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VATICAN CITY: Catholic cardinals from around the world yesterday put off a decision on when to begin a conclave to elect the next pope, instead debating Vatican finances and a reform of the bureaucracy.
The last of the 115 “cardinal electors” who will take part in the vote, Vietnam’s Jean-Baptiste Pham Minh Man, arrived in Rome yesterday.
Only cardinals aged under 80 can participate and there have been several late arrivals after Benedict XVI’s sudden decision to step down as leader of the world’s 1.2 billion Catholics.
“There has been no decision on a date for the conclave,” Vatican spokesman Federico Lombardi told the Vatican press corps, saying the need to vote on a date “had not matured in the common opinion” of the cardinals.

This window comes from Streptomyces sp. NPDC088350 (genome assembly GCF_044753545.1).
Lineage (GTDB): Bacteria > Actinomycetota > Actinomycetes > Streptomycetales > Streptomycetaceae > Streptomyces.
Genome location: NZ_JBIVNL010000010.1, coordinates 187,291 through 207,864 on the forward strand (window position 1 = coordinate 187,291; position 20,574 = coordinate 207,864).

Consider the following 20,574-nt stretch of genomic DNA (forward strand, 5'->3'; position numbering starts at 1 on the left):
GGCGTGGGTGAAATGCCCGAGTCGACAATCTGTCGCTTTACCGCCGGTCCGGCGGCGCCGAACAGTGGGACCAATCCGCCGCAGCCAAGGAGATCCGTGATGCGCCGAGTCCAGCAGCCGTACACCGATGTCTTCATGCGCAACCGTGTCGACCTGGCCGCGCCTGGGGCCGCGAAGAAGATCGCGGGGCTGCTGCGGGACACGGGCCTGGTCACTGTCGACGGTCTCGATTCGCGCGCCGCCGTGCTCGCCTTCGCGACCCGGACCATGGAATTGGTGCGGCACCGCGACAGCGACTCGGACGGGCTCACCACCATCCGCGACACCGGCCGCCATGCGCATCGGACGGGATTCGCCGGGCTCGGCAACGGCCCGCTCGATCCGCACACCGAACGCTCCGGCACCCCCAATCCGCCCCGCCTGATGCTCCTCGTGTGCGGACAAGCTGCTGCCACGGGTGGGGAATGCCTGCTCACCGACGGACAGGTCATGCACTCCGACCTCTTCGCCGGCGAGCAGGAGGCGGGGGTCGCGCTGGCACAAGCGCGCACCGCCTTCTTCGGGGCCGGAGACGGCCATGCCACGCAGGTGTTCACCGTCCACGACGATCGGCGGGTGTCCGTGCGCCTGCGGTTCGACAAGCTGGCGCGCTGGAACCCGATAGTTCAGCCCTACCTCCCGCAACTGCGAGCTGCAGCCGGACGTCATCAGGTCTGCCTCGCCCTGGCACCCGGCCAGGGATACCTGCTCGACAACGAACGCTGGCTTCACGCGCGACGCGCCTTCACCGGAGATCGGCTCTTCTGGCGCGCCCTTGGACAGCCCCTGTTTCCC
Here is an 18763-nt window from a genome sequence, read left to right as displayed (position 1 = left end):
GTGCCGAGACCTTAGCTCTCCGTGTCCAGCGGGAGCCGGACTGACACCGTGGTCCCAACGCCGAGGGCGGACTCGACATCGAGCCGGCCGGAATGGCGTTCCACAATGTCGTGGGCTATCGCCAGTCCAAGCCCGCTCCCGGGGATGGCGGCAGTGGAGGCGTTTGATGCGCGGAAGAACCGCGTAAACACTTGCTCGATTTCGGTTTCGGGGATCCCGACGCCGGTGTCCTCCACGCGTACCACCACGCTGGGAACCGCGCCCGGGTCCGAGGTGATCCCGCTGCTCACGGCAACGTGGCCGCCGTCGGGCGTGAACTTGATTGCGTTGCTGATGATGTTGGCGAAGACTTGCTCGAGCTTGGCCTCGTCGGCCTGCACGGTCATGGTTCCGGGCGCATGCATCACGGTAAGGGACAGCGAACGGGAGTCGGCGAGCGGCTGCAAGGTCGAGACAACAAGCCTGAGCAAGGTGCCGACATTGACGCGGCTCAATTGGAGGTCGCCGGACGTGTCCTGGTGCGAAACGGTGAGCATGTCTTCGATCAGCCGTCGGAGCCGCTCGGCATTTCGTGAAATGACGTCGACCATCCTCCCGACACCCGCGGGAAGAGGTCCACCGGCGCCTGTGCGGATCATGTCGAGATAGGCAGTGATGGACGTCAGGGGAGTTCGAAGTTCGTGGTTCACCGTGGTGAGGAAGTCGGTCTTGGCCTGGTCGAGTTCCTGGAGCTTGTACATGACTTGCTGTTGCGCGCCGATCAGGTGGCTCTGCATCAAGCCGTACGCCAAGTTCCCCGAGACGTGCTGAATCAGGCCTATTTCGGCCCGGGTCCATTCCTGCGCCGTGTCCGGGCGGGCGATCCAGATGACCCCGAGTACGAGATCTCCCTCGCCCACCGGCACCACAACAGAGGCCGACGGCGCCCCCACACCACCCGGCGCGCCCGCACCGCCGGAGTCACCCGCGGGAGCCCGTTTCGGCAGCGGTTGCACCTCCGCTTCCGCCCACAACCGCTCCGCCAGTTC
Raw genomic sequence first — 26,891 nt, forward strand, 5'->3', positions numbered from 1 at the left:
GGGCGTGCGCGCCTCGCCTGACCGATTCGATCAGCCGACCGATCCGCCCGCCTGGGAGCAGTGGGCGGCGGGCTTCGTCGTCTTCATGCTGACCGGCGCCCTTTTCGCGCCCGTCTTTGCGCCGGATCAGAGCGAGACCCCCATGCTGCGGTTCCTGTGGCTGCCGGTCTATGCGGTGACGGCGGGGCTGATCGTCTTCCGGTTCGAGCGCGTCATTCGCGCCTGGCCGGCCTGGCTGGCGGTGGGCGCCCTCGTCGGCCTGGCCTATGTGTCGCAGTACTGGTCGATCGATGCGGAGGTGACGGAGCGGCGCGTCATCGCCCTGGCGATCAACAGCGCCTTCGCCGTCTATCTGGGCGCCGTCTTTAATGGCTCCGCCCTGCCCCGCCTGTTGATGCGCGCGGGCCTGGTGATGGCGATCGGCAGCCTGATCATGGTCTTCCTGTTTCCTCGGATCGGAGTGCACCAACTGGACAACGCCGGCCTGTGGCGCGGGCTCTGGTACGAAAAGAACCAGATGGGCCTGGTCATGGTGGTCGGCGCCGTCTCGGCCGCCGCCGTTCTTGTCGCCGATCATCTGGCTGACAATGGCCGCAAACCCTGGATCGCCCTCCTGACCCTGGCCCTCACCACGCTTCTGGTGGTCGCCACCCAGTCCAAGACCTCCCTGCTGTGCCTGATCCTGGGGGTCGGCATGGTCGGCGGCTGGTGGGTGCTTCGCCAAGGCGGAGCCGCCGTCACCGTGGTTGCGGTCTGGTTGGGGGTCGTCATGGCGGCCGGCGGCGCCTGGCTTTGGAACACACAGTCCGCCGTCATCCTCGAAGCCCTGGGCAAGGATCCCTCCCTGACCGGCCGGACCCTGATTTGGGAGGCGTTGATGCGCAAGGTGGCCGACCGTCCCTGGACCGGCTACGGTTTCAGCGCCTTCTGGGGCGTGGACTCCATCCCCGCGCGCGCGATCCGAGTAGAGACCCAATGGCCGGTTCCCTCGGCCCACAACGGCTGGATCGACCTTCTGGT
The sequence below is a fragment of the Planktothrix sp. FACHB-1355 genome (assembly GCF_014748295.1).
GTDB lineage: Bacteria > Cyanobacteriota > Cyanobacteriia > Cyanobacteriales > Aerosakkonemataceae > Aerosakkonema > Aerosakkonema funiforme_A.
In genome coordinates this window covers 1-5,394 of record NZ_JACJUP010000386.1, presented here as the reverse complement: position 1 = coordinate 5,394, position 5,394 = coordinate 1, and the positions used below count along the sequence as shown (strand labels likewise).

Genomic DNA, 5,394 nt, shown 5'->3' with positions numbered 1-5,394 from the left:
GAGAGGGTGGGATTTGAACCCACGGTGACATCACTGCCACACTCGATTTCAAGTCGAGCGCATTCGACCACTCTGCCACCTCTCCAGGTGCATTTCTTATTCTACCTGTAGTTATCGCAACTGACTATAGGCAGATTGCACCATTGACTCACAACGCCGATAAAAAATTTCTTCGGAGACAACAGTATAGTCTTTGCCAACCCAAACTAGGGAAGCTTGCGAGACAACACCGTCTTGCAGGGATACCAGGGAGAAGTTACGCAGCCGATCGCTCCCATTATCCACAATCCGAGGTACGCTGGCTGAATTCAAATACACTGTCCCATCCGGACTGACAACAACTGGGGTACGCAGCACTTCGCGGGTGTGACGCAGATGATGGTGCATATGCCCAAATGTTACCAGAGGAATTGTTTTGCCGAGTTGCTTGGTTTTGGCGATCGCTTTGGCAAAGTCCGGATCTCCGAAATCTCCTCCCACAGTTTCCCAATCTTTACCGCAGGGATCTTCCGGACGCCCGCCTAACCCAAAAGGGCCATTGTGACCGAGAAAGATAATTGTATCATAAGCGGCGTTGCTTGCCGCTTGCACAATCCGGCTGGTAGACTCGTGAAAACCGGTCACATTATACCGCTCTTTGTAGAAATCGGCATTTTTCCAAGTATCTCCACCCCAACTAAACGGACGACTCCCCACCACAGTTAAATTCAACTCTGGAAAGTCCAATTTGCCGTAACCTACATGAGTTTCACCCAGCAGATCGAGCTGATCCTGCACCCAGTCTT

He also said three top Vatican officials in charge of economic affairs had reported to the cardinals in closed-door talks where all the participants are bound by a strict vow of secrecy.
Lombardi said he could not say whether or not there had been talk about the Vatican bank, which has been investigated in Italy for failing to comply with anti money laundering legislation.
Popular Italian Catholic weekly Famiglia Cristiana, meanwhile said the Church was “losing credibility” over its finances and called for the Vatican bank to be replaced by “ethical banks”.
Cardinals have been holding a series of meetings and prayers known as “general congregations” in the Vatican this week, identifying key problems for the Church that the new pope will have to face after Benedict’s often troubled eight-year reign.